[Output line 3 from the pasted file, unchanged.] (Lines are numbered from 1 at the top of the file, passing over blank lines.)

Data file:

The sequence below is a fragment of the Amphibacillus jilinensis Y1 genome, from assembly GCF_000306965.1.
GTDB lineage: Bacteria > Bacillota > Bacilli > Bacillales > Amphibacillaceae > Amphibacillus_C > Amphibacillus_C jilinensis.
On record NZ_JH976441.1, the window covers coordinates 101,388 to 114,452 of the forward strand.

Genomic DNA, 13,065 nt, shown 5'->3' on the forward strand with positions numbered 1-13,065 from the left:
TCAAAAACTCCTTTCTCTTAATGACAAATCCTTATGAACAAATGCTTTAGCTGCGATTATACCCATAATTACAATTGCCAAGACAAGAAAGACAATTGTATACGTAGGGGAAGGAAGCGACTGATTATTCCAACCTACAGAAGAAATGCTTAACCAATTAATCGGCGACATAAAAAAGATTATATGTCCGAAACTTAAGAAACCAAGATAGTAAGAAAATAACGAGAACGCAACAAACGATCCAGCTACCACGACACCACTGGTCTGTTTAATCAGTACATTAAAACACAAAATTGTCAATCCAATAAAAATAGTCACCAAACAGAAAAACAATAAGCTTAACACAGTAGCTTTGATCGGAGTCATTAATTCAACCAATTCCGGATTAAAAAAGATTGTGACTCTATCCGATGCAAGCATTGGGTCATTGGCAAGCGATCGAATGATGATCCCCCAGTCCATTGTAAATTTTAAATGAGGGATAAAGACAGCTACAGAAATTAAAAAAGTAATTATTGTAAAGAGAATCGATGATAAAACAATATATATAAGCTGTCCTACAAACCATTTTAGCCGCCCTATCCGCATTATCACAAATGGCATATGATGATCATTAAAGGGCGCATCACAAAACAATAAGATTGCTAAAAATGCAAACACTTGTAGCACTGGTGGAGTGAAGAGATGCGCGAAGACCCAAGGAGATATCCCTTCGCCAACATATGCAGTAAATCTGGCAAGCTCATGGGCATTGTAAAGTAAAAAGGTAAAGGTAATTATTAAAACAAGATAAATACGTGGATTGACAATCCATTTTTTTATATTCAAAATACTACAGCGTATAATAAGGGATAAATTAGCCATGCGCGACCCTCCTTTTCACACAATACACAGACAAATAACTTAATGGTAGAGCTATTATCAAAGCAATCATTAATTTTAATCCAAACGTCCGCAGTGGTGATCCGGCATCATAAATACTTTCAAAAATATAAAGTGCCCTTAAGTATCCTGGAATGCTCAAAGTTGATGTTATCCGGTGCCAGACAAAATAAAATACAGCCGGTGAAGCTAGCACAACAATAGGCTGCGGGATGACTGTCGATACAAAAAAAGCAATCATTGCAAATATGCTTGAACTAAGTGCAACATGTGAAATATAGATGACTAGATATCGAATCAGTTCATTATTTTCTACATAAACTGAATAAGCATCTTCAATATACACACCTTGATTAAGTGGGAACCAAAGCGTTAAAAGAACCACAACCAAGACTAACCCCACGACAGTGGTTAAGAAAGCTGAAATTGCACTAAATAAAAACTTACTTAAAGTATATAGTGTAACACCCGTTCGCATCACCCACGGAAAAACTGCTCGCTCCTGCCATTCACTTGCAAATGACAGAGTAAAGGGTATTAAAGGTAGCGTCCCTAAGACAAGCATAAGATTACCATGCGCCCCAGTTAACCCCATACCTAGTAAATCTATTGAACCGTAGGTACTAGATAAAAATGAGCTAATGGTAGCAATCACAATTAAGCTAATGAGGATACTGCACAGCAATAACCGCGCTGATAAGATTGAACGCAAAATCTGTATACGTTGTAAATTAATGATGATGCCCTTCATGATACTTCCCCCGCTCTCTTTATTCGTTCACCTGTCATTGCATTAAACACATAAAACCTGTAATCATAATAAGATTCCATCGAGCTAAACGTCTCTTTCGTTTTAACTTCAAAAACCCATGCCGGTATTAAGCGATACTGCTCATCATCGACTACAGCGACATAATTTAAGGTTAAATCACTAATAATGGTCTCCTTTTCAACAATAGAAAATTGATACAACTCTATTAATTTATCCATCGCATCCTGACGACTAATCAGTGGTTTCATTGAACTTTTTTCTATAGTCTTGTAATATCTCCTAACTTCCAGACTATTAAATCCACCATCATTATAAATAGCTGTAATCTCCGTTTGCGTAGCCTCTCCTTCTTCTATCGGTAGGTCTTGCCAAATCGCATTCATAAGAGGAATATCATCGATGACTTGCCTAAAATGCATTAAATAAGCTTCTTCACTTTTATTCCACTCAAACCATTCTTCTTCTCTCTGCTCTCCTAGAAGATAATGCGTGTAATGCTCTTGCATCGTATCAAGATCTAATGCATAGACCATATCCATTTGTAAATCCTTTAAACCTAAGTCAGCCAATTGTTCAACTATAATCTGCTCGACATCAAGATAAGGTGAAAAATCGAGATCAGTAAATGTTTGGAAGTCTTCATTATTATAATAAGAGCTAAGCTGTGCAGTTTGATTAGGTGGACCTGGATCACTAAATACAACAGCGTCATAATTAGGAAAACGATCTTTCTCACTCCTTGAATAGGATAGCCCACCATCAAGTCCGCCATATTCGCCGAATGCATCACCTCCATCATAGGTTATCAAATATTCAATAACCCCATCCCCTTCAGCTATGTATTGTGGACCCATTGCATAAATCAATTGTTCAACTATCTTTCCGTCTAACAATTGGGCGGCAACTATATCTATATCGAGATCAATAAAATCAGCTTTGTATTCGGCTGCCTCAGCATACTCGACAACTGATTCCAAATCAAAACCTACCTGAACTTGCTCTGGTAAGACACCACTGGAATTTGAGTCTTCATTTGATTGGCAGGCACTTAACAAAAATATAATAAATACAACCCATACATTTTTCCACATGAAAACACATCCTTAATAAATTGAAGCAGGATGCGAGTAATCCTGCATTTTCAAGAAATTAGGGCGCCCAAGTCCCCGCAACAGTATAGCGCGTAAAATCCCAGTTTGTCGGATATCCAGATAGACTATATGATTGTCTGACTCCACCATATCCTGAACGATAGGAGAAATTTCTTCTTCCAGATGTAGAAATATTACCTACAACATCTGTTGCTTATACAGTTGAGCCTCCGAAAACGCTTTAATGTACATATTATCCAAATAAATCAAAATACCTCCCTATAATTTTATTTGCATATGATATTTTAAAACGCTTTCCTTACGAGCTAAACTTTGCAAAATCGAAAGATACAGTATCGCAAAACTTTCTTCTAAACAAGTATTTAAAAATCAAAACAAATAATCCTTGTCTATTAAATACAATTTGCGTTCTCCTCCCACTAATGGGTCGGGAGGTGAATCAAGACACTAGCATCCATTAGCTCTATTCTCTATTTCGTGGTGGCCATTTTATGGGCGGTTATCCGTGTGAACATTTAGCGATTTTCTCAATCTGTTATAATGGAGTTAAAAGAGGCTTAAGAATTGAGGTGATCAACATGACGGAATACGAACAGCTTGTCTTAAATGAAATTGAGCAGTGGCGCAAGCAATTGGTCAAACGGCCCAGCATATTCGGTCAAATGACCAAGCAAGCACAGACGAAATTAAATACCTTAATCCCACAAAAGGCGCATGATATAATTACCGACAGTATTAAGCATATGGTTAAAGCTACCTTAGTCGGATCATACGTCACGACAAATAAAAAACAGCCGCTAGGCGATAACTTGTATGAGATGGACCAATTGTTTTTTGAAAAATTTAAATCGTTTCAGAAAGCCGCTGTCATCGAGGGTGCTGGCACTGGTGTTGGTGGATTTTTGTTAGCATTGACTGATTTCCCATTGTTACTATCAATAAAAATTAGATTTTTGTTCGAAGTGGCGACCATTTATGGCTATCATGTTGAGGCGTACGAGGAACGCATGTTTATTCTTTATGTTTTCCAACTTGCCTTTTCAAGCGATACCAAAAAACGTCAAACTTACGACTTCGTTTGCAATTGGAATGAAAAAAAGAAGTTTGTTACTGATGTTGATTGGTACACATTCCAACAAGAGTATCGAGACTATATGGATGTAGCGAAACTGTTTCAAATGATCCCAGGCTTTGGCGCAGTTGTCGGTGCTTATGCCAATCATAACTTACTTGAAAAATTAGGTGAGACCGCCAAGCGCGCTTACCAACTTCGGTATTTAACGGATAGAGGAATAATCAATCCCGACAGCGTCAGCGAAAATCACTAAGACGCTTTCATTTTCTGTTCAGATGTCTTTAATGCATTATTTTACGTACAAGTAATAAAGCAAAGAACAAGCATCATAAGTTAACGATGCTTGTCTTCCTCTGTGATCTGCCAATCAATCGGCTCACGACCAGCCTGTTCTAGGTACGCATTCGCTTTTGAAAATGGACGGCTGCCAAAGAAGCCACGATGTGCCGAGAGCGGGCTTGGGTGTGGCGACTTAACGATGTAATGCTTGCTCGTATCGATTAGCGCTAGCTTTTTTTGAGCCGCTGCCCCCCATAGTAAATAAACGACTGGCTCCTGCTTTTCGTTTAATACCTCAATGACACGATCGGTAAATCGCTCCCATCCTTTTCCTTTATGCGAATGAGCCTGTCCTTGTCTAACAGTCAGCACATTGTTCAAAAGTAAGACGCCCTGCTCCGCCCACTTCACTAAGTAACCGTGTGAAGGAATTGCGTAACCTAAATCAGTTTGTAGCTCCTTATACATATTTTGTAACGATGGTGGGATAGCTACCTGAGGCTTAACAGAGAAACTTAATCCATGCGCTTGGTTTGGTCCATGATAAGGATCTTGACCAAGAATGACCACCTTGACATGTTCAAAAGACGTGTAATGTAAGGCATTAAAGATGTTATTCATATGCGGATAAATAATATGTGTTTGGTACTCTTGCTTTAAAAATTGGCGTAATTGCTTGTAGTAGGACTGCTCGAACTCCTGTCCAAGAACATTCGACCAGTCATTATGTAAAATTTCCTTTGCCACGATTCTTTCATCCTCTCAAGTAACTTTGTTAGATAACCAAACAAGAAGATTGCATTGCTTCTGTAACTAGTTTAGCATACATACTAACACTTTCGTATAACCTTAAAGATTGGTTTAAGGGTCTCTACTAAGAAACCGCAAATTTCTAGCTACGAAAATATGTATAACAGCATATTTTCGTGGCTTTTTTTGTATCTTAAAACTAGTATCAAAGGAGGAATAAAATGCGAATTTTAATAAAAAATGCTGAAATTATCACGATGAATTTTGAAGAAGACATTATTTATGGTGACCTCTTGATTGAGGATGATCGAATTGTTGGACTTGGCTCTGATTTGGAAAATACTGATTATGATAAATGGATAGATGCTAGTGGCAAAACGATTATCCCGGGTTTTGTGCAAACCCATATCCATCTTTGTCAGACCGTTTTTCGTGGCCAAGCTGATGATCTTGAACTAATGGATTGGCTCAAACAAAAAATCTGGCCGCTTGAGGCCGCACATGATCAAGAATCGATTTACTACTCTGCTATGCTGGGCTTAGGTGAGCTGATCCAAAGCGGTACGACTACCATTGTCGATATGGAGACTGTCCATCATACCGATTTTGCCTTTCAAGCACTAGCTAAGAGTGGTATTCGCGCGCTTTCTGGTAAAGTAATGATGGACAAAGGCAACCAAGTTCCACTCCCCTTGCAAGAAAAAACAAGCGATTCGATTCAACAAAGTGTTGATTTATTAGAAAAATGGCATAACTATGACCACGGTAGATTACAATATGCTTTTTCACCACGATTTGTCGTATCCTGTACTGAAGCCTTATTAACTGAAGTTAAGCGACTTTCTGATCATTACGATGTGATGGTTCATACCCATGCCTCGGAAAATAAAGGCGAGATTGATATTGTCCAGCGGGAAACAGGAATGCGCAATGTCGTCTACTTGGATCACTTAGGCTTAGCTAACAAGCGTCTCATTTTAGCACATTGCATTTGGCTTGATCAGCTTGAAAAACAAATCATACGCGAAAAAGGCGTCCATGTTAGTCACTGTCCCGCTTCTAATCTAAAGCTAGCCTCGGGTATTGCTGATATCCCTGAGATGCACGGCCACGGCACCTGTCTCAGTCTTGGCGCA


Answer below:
On record NZ_JH976441.1, the window covers coordinates 101,388 to 114,452 of the forward strand.